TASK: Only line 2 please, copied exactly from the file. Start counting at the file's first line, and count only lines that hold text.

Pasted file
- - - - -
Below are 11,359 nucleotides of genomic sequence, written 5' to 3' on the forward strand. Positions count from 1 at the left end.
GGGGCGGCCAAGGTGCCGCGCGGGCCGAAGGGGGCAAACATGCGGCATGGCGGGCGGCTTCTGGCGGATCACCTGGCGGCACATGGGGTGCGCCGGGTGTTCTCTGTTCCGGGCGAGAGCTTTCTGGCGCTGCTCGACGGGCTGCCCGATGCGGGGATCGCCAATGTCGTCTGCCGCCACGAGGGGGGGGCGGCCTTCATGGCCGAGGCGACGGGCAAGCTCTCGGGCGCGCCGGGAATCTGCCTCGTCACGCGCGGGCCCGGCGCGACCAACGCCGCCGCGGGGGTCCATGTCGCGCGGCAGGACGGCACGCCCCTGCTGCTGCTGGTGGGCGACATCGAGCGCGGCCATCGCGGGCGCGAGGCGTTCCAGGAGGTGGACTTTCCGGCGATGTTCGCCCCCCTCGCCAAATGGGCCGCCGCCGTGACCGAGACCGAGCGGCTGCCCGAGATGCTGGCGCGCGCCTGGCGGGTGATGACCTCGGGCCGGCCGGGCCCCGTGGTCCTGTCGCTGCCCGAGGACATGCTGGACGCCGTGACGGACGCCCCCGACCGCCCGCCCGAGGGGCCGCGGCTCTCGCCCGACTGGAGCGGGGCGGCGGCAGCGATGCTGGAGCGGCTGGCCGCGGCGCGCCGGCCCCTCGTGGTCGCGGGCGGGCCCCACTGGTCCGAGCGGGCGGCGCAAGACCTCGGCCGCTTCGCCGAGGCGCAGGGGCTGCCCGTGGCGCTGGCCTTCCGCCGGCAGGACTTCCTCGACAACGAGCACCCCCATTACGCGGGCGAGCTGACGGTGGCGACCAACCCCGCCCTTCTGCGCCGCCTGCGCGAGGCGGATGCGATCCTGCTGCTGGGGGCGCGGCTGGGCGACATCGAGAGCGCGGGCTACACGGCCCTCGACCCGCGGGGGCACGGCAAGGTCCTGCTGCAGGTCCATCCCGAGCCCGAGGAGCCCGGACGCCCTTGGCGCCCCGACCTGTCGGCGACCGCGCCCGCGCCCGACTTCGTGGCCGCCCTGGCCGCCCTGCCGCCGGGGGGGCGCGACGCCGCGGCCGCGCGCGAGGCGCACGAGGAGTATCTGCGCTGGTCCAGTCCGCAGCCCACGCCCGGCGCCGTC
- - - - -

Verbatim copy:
GGGGCGGCCAAGGTGCCGCGCGGGCCGAAGGGGGCAAACATGCGGCATGGCGGGCGGCTTCTGGCGGATCACCTGGCGGCACATGGGGTGCGCCGGGTGTTCTCTGTTCCGGGCGAGAGCTTTCTGGCGCTGCTCGACGGGCTGCCCGATGCGGGGATCGCCAATGTCGTCTGCCGCCACGAGGGGGGGGCGGCCTTCATGGCCGAGGCGACGGGCAAGCTCTCGGGCGCGCCGGGAATCTGCCTCGTCACGCGCGGGCCCGGCGCGACCAACGCCGCCGCGGGGGTCCATGTCGCGCGGCAGGACGGCACGCCCCTGCTGCTGCTGGTGGGCGACATCGAGCGCGGCCATCGCGGGCGCGAGGCGTTCCAGGAGGTGGACTTTCCGGCGATGTTCGCCCCCCTCGCCAAATGGGCCGCCGCCGTGACCGAGACCGAGCGGCTGCCCGAGATGCTGGCGCGCGCCTGGCGGGTGATGACCTCGGGCCGGCCGGGCCCCGTGGTCCTGTCGCTGCCCGAGGACATGCTGGACGCCGTGACGGACGCCCCCGACCGCCCGCCCGAGGGGCCGCGGCTCTCGCCCGACTGGAGCGGGGCGGCGGCAGCGATGCTGGAGCGGCTGGCCGCGGCGCGCCGGCCCCTCGTGGTCGCGGGCGGGCCCCACTGGTCCGAGCGGGCGGCGCAAGACCTCGGCCGCTTCGCCGAGGCGCAGGGGCTGCCCGTGGCGCTGGCCTTCCGCCGGCAGGACTTCCTCGACAACGAGCACCCCCATTACGCGGGCGAGCTGACGGTGGCGACCAACCCCGCCCTTCTGCGCCGCCTGCGCGAGGCGGATGCGATCCTGCTGCTGGGGGCGCGGCTGGGCGACATCGAGAGCGCGGGCTACACGGCCCTCGACCCGCGGGGGCACGGCAAGGTCCTGCTGCAGGTCCATCCCGAGCCCGAGGAGCCCGGACGCCCTTGGCGCCCCGACCTGTCGGCGACCGCGCCCGCGCCCGACTTCGTGGCCGCCCTGGCCGCCCTGCCGCCGGGGGGGCGCGACGCCGCGGCCGCGCGCGAGGCGCACGAGGAGTATCTGCGCTGGTCCAGTCCGCAGCCCACGCCCGGCGCCGTC